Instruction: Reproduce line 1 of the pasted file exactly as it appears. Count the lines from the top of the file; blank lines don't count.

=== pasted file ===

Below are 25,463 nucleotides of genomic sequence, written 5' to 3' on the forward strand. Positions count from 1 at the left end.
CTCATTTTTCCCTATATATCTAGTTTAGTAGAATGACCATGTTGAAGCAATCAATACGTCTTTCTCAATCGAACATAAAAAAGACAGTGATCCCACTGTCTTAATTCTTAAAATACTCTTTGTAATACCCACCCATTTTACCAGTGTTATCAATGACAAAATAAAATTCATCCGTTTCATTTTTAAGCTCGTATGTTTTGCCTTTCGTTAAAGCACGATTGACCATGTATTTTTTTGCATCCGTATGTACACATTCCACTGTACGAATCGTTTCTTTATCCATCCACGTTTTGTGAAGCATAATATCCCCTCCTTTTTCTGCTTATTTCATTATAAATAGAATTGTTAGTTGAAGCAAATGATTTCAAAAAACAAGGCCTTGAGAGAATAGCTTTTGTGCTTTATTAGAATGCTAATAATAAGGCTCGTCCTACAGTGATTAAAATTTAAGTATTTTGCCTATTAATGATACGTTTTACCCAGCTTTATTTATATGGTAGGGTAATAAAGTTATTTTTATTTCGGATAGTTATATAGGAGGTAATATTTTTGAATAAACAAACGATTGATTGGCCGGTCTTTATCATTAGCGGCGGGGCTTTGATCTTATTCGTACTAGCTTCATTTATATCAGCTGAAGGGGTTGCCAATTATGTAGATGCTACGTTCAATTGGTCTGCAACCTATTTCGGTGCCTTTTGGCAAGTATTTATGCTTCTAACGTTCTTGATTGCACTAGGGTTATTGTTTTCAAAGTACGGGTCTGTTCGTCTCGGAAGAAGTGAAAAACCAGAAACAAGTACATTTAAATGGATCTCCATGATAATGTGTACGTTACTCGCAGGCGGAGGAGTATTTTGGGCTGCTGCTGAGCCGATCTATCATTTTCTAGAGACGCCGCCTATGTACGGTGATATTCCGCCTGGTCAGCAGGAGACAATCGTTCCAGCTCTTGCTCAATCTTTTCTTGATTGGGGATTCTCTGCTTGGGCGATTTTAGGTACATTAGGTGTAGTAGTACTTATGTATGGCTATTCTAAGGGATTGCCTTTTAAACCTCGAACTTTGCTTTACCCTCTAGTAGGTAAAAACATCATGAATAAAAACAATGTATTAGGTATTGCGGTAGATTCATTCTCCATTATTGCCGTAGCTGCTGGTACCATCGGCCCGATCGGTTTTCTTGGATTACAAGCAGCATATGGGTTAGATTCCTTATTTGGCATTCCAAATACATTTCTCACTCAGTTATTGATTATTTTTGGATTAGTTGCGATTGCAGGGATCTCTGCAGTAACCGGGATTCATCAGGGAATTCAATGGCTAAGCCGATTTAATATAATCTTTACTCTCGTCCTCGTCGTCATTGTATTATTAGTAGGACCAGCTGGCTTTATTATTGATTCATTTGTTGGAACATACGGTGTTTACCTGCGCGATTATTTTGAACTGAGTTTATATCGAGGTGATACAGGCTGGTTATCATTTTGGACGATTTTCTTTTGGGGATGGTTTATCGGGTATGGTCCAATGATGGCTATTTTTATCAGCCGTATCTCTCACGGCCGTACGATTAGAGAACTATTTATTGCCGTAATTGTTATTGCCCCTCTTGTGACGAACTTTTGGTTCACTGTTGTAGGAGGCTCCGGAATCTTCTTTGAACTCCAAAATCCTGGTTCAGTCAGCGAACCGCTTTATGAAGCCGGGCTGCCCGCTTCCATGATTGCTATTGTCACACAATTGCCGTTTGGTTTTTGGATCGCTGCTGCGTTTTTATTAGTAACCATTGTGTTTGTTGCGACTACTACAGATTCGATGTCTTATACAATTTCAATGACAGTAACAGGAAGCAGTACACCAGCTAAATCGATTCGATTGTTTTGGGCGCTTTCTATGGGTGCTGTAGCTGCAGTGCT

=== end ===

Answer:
Below are 25,463 nucleotides of genomic sequence, written 5' to 3' on the forward strand. Positions count from 1 at the left end.